Just because you can't pursue that research topic at Cambridge, doesn't mean you can't pursue it elsewhere - Stem Cell Research and Regenerative Medicine is a very active research area. You may want to consider to for example UCL etc.
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cleanstart
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(Original post by artful_lounger)
It's possible they may accept that as extenuating circumstances, and if you have excellent research credentials (final year project/dissertation, other potential research you may have done over summers etc) they may be more inclined to relax their criteria. However, they get many applications every year from those who do meet and exceed the minimum stated criteria, and the Stem Cell Wellcome Trust group is quite popular I believe.

Just because you can't pursue that research topic at Cambridge, doesn't mean you can't pursue it elsewhere - Stem Cell Research and Regenerative Medicine is a very active research area. You may want to consider to for example UCL etc.
Thank you for this useful information. I think that UCL also requires minimum of 9/10, but will do more research on that.
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artful_lounger
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(Original post by cleanstart)
Thank you for this useful information. I think that UCL also requires minimum of 9/10, but will do more research on that.
UCL was just an example - there are many more. Most large universities with medical schools and/or major biomedical sciences departments will probably have a stem cell group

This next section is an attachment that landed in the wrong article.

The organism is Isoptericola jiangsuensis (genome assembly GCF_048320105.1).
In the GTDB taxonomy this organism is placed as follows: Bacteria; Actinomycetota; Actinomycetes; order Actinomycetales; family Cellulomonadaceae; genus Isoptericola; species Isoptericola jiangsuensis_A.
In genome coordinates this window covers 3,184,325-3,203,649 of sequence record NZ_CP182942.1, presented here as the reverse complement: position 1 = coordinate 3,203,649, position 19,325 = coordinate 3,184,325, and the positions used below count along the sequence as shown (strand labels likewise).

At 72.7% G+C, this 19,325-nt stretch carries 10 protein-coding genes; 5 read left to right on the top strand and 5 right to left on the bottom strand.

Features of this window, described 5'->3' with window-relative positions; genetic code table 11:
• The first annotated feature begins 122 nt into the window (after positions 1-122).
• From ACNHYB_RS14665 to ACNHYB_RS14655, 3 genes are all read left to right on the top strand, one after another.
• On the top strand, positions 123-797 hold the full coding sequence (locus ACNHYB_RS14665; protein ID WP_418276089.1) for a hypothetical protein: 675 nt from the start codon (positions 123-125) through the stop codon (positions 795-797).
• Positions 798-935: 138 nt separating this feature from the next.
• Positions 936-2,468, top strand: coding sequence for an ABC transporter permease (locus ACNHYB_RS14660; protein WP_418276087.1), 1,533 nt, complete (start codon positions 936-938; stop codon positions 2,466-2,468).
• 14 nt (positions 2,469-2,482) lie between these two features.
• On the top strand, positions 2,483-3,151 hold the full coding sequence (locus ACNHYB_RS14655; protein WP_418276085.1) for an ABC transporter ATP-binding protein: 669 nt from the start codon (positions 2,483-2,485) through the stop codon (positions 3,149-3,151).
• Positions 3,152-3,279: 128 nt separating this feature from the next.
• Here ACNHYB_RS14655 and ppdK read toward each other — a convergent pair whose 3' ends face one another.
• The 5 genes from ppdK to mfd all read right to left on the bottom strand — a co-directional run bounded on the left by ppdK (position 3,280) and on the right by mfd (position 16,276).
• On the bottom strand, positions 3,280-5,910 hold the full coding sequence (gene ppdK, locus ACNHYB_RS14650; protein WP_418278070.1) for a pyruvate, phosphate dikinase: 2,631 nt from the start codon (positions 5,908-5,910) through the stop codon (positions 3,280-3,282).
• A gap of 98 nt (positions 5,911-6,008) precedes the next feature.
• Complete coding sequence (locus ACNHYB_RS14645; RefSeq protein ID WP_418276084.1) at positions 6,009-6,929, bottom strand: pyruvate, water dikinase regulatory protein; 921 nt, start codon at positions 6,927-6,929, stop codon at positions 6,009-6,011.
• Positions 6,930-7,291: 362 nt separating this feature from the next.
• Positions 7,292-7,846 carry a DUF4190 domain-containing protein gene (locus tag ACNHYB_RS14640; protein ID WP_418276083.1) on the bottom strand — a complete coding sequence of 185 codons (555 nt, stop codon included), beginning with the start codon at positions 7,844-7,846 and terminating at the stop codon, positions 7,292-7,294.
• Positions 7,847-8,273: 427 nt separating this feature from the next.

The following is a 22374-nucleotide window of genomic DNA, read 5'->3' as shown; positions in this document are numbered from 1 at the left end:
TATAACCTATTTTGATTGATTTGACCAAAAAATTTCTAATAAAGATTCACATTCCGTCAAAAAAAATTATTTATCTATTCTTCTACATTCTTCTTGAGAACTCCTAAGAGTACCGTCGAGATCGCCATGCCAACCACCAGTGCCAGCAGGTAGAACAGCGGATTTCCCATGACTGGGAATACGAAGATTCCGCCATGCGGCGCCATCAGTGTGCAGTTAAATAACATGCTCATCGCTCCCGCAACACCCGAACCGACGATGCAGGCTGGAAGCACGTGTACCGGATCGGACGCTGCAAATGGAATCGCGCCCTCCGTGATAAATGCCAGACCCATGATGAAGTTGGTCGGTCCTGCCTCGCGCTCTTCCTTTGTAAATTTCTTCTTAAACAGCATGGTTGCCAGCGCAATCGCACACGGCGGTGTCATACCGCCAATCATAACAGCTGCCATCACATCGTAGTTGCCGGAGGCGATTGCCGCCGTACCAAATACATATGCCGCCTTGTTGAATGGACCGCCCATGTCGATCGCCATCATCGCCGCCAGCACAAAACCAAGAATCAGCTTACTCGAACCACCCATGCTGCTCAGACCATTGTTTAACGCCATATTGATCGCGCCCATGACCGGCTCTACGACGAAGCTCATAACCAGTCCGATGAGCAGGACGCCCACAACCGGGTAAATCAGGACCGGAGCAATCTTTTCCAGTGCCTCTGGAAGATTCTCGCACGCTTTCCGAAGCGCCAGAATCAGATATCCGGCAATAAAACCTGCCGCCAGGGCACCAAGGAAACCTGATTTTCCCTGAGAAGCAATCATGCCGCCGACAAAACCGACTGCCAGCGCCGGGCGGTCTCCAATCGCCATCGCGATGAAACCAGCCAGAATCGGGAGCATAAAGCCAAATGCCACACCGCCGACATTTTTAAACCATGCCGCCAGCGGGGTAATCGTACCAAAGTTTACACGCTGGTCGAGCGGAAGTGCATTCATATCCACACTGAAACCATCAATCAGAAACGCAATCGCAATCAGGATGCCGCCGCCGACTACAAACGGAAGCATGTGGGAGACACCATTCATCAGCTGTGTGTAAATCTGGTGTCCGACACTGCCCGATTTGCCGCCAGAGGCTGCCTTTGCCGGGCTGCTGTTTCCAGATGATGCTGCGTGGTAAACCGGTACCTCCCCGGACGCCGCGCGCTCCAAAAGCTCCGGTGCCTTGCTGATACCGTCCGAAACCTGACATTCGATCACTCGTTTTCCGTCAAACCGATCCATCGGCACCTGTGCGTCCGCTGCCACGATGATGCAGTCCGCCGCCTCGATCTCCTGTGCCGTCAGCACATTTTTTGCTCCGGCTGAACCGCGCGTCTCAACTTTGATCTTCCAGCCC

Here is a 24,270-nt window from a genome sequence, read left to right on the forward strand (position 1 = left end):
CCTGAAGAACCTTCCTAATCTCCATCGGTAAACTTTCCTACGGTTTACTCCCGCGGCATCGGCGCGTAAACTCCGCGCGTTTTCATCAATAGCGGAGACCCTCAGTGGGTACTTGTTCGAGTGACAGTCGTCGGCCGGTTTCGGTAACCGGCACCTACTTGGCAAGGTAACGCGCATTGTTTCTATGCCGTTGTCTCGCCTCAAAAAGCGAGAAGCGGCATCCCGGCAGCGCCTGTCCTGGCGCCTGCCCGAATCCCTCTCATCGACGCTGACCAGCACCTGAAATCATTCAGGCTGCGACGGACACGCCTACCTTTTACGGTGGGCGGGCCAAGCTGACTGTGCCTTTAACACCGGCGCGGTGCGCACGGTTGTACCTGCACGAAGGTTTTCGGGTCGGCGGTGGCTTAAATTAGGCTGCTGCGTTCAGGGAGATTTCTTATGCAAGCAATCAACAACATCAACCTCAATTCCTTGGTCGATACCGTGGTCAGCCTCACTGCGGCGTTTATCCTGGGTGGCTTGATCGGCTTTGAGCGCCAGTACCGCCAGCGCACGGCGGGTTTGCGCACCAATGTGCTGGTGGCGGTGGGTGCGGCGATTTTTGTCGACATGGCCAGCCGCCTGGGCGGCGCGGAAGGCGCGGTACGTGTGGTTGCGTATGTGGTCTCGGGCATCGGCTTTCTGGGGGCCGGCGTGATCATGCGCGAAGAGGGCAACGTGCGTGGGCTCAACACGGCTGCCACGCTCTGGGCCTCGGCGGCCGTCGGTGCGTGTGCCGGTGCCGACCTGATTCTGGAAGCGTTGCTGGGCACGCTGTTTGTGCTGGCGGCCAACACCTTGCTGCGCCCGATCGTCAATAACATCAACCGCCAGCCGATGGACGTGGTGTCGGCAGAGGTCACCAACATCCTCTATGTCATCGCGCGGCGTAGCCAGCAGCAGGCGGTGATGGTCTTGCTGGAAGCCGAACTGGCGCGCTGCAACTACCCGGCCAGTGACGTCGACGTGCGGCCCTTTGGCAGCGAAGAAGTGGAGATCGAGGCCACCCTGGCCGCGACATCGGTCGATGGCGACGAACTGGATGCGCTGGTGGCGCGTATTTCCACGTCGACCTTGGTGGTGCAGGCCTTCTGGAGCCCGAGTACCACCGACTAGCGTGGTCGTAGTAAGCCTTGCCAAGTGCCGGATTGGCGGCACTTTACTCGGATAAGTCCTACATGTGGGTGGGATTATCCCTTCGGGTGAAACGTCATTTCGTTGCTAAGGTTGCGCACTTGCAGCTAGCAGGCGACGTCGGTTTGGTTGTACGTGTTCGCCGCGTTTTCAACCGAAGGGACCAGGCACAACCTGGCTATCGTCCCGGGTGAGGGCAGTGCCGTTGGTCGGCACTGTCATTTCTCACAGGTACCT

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cleanstart
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(Original post by FloralHybrid)
Contacting them is your only option, asking whether they’d consider you as a candidate. Explain why you’re passionate and feel you’d be academically able for the course. It’s harsh to say, but do bear in mind, the “sympathy card” won’t get you far in terms of getting in, but it’s worth a mention.
I don't think it is harsh to say, I mean there are other great students who managed to do extracurricular work on the side that took them as much time as this took for me. So you are right. Still I will not apply for this, as I believe many A students probably will. Thank you for your reply. It was very useful.
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Doones
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And tagging threeportdrift
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threeportdrift
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(Original post by cleanstart)
I don't think it is harsh to say, I mean there are other great students who managed to do extracurricular work on the side that took them as much time as this took for me. So you are right. Still I will not apply for this, as I believe many A students probably will. Thank you for your reply. It was very useful.
Cambridge are very good at taking into account all factors in an application, but a fully funded PhD is a highly competitive process everywhere, and even more so at Cambridge. It's really up to you to weigh up how much effort you will need to put into an application versus the wondering 'what if' if you don't apply and never now if you'd have been rejected or got an offer.

Personally, I'd say if you are in the application making groove, why not let the professionals decide.